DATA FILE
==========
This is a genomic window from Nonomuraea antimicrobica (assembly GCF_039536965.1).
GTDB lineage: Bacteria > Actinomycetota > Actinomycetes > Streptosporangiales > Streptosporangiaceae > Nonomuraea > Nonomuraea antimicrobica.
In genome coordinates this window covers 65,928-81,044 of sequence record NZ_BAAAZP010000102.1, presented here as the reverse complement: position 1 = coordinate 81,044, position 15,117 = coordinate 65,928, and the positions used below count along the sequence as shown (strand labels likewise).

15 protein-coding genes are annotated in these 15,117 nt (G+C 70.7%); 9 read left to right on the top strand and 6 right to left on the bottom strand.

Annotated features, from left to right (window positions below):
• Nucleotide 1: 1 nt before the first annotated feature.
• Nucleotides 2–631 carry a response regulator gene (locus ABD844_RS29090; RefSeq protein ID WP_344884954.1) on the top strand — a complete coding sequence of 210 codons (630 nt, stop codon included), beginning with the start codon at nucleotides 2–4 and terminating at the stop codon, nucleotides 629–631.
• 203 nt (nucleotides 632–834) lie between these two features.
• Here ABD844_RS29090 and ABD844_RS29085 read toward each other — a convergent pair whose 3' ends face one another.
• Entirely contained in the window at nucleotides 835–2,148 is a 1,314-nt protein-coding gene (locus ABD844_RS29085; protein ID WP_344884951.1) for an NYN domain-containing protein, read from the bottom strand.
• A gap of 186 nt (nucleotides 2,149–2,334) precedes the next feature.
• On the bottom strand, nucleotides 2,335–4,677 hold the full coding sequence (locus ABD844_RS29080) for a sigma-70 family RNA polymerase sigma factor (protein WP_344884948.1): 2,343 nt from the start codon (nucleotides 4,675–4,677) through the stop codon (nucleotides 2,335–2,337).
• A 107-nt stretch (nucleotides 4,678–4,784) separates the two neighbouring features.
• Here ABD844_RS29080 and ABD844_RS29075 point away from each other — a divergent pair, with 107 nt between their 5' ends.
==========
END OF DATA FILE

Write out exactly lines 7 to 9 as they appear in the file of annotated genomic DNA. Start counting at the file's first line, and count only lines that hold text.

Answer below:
• Nucleotides 2–631 carry a response regulator gene (locus ABD844_RS29090; RefSeq protein ID WP_344884954.1) on the top strand — a complete coding sequence of 210 codons (630 nt, stop codon included), beginning with the start codon at nucleotides 2–4 and terminating at the stop codon, nucleotides 629–631.
• 203 nt (nucleotides 632–834) lie between these two features.
• Here ABD844_RS29090 and ABD844_RS29085 read toward each other — a convergent pair whose 3' ends face one another.